How did Victor Lewis-Smith die? Victor Lewis-Smith cause of death.

Victor Lewis-Smith, a satirist who created the Funny Old World column for Private Eye for almost 30 years, passed away after a brief illness. He was 65.

Lewis-Smith died at the weekend in Bruges, according to his publicist and agent Mark Borkowski, who tweeted: “I am in deep shock… A unique and valuable talent has been lost, and people are having trouble accepting it.

Lewis-Smith was a popular hoax caller and a star of several TV comedy sketches shows, including Inside Victor Lewis-Smith on BBC2 in the 1990s.

He impersonated Stephen Hawking, an astronomer, and used the same computerised voice technique as the professor to simulate Diana, Princess of Wales. After being held in a safe for twenty years, their complete chat, which covered topics like Charles and the Clinton family, was made public in 2015.

How did Victor Lewis-Smith die?

Lewis-Smith went unexpectedly on December 12th, a Saturday, in Bruges, Belgium, following a brief illness.

The Borkowski PR firm released the information.

Victor Lewis-Smith cause of death

The cause of Victor Lewis-death Smith has not yet been made public. No information is provided regarding Victor Lewis-cause Smith’s death.

Who was Victor Lewis-Smith?

Besides producing movies, television shows, and radio programmes, Victor Lewis-Smith was a British satirist, newspaper writer, and reviewer of television and restaurants.

Own Firm

He operated a film, television, and radio production company Associated-Rediffusion Productions Limited and acquired the rights to the name and trademark of the original corporation, Associated-Rediffusion, in 1990.

victor lewis-smith
Image Source: Metro Uk

As Executive Producer

On January 1, 2021, the Sky Documentaries Channel debuted “Steve McQueen: The Lost Movie,” a documentary hosted by David Letterman.

On February 9, 2020, ITV aired “The ITV Food & Drink Awards,” in which Stephen Fry served as host. Lewis-Smith produced several documentaries, the first of which, The Undiscovered Peter Cook, debuted on BBC Four in November 2016.

With a focus on Peter Sellers, Kenneth Williams, and Tony Hancock, Lewis-Smith created three other films for Sky Arts in December 2018 that The Undiscovered Peter Cook influenced.

Several divisive movies that Keith Allen aired on Channel 4 had him serve as executive producer.

This included biographies of Lauren Harries, a “child genius,” TV chef Keith Floyd (who died two hours before the episode aired), TV chef Nick Griffin, Michael Carroll, and the former leader of the BNP, Nick Griffin.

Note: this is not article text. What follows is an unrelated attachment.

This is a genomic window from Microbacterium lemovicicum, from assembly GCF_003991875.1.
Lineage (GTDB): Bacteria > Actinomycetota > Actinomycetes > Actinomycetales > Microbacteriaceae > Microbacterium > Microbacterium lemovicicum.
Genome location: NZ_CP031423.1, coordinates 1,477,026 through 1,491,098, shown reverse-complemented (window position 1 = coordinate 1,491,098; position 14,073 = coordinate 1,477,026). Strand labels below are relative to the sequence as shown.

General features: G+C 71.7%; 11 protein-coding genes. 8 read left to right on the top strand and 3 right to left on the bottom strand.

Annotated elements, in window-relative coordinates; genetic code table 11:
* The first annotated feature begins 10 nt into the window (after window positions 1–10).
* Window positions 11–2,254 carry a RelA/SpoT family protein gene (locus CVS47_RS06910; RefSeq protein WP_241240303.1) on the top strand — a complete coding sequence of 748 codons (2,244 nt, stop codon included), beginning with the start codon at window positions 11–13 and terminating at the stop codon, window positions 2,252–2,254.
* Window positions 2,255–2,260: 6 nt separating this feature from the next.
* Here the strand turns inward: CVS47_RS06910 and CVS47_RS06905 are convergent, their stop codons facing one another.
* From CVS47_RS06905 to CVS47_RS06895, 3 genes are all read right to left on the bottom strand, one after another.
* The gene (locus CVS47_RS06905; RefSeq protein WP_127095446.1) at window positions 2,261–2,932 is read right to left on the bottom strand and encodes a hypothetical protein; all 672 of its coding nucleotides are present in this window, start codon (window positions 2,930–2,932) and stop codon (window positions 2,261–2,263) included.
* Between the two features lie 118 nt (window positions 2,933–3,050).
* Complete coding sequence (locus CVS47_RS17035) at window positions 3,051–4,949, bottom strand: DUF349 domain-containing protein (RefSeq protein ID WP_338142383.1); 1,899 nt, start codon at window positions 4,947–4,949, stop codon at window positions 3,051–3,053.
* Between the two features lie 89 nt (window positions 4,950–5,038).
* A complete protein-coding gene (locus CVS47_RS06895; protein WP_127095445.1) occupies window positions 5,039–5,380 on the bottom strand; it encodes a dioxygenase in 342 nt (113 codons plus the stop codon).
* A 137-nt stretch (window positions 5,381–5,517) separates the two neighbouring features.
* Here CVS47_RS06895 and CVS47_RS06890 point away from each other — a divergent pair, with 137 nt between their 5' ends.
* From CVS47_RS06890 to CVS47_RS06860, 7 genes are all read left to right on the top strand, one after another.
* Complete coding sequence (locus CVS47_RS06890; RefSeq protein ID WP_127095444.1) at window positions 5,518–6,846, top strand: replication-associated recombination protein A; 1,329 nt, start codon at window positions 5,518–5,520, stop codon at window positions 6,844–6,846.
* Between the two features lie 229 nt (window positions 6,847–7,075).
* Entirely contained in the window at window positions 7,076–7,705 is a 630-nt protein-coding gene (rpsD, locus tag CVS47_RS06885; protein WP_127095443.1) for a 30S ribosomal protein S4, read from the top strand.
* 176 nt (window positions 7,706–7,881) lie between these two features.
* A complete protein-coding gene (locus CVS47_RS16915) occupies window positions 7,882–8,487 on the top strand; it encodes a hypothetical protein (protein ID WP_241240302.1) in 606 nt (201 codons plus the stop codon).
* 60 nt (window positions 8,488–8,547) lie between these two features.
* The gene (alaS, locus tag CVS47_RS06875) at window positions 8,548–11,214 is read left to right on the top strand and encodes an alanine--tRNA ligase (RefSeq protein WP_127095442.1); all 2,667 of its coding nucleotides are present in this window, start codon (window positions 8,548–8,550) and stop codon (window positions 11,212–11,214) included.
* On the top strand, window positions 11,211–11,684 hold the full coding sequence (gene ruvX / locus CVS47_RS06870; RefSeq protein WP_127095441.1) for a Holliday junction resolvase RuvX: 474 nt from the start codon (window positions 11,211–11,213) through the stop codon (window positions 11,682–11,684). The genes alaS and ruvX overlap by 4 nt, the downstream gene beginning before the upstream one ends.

21st Century Bach

The executive producer of the more than 60 television programmes that make up 21st Century Bach – The Complete Organ Works is Lewis-Smith.

The show transferred to Sky Arts after debuting in June 2003 on BBC Two.

In Confidence, a series of one-on-one interviews with notable figures in the arts was executive produced by Lewis-Smith in 2010.

The guests included Peter Maxwell Davies, Lily Allen, Damien Hirst, Tracey Emin, Richard Dawkins, Cleo Laine, Christopher Hitchens, Peter Hitchens, Kathy Burke, Stephen Fry, Andre Previn, Jackie Mason, and Danny Baker, according to The Daily Telegraph, who also gave this Laurie Taylor-hosted Sky Arts programme a favourable television review. Seventy-two episodes from four different programmes were broadcast.

Radio and Recording works

On May 30, 1988, a John Walters-produced programme featuring him as Steve Nage debuted on BBC Radio 1. It made fun of the Simon Bates-like mid-Atlantic delivery of the time’s Radio 1 DJs.

Two seasons of a comedy show produced by Associated-Rediffusion for BBC Radio 1 resulted in the Best Comedy Radio Program award at the 1990 British Comedy Awards.

His Prank Calls

The joke calls made by Lewis-Smith generated some debate. Lewis-frauds Smith’s were “repugnant,” according to Paul Donovan’s April 15, 1990 article in The Sunday Times.

Some of the songs had “touches of greatness,” according to Lucy Mangan of The Guardian. He selects his targets intelligently, satirising the arrogant and the powerful in the best satirical traditions, according to Sally Feldman, who published an article in The Times Higher Education on Lewis-fake Smith’s phone calls.

He utilises practical jokes to expose the media’s arrogance, laziness, and credulity because they are his favourite target.

A call to London Weekend Television is audible at the beginning of Towers of Dub by the Orb.

As Writer

In the 1980s, Lewis-Smith took up Julie Burchill’s position as a weekly columnist for Time Out.

He also wrote weekly pieces for The Mail on Sunday, Sunday Correspondent, and Esquire magazine at that time (where he frequently filled in for Burchill).

As a restaurant reviewer for Harpers & Queen magazine from 1995 to 1998, as well as The Guardian, he significantly contributed to the growth of the now well-established modern genre of hilarious food writing. Additionally, he has contributed to The Independent as a culinary critic.

In 1992, he began a long relationship with the London Evening Standard, contributing daily television reviews alongside other writers, periodic restaurant reviews, and travel articles. In June 2007, he stopped writing his popular everyday television piece.

Later, in 1993, he succeeded Christopher Logue as editor of Private Eye’s “Funny Old World” column of unusual news events. In 2011, since he was residing in Cumbria, he chose not to visit the magazine’s London office. He provided the Daily Mirror with one page every week until 2003. From the fall of 2004 to April of 2005, he was the in-house food reviewer for The Guardian’s Saturday magazine edition.

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